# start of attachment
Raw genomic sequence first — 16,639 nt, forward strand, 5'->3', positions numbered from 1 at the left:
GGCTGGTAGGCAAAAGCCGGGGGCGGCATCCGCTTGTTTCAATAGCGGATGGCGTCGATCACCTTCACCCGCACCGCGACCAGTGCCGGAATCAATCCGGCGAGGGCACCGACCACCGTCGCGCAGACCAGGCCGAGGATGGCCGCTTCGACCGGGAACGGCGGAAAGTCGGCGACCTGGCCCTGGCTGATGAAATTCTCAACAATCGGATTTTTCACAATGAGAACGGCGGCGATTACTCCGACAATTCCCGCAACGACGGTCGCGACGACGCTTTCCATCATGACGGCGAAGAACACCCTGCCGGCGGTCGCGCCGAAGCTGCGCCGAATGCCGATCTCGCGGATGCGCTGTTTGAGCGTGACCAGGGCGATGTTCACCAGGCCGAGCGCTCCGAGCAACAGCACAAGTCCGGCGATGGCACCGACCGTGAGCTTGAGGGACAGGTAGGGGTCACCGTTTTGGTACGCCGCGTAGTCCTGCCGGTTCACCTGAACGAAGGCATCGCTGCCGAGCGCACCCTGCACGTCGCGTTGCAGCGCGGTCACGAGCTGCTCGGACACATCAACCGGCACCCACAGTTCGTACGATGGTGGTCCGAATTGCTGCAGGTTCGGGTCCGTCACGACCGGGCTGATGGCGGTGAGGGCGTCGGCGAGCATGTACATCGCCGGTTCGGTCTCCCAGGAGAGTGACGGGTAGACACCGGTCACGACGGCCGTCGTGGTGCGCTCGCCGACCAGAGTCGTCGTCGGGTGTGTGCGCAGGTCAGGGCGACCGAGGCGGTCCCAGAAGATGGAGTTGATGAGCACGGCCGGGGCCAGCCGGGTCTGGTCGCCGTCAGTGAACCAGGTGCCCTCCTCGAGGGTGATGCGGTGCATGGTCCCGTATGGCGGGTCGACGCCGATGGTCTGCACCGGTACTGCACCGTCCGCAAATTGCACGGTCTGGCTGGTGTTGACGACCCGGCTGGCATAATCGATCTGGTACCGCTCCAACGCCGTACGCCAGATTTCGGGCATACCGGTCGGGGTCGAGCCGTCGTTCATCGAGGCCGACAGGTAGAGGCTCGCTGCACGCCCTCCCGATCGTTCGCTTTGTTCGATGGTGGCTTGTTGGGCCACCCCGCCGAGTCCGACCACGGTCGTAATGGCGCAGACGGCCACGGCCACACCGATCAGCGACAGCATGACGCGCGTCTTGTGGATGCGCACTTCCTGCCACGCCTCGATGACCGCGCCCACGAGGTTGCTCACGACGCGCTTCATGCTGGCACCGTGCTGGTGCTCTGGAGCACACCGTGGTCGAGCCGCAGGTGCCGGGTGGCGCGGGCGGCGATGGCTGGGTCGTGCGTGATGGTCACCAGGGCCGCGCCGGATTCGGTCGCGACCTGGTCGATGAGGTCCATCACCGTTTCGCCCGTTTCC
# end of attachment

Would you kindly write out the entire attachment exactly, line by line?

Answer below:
Raw genomic sequence first — 16,639 nt, forward strand, 5'->3', positions numbered from 1 at the left:
GGCTGGTAGGCAAAAGCCGGGGGCGGCATCCGCTTGTTTCAATAGCGGATGGCGTCGATCACCTTCACCCGCACCGCGACCAGTGCCGGAATCAATCCGGCGAGGGCACCGACCACCGTCGCGCAGACCAGGCCGAGGATGGCCGCTTCGACCGGGAACGGCGGAAAGTCGGCGACCTGGCCCTGGCTGATGAAATTCTCAACAATCGGATTTTTCACAATGAGAACGGCGGCGATTACTCCGACAATTCCCGCAACGACGGTCGCGACGACGCTTTCCATCATGACGGCGAAGAACACCCTGCCGGCGGTCGCGCCGAAGCTGCGCCGAATGCCGATCTCGCGGATGCGCTGTTTGAGCGTGACCAGGGCGATGTTCACCAGGCCGAGCGCTCCGAGCAACAGCACAAGTCCGGCGATGGCACCGACCGTGAGCTTGAGGGACAGGTAGGGGTCACCGTTTTGGTACGCCGCGTAGTCCTGCCGGTTCACCTGAACGAAGGCATCGCTGCCGAGCGCACCCTGCACGTCGCGTTGCAGCGCGGTCACGAGCTGCTCGGACACATCAACCGGCACCCACAGTTCGTACGATGGTGGTCCGAATTGCTGCAGGTTCGGGTCCGTCACGACCGGGCTGATGGCGGTGAGGGCGTCGGCGAGCATGTACATCGCCGGTTCGGTCTCCCAGGAGAGTGACGGGTAGACACCGGTCACGACGGCCGTCGTGGTGCGCTCGCCGACCAGAGTCGTCGTCGGGTGTGTGCGCAGGTCAGGGCGACCGAGGCGGTCCCAGAAGATGGAGTTGATGAGCACGGCCGGGGCCAGCCGGGTCTGGTCGCCGTCAGTGAACCAGGTGCCCTCCTCGAGGGTGATGCGGTGCATGGTCCCGTATGGCGGGTCGACGCCGATGGTCTGCACCGGTACTGCACCGTCCGCAAATTGCACGGTCTGGCTGGTGTTGACGACCCGGCTGGCATAATCGATCTGGTACCGCTCCAACGCCGTACGCCAGATTTCGGGCATACCGGTCGGGGTCGAGCCGTCGTTCATCGAGGCCGACAGGTAGAGGCTCGCTGCACGCCCTCCCGATCGTTCGCTTTGTTCGATGGTGGCTTGTTGGGCCACCCCGCCGAGTCCGACCACGGTCGTAATGGCGCAGACGGCCACGGCCACACCGATCAGCGACAGCATGACGCGCGTCTTGTGGATGCGCACTTCCTGCCACGCCTCGATGACCGCGCCCACGAGGTTGCTCACGACGCGCTTCATGCTGGCACCGTGCTGGTGCTCTGGAGCACACCGTGGTCGAGCCGCAGGTGCCGGGTGGCGCGGGCGGCGATGGCTGGGTCGTGCGTGATGGTCACCAGGGCCGCGCCGGATTCGGTCGCGACCTGGTCGATGAGGTCCATCACCGTTTCGCCCGTTTCC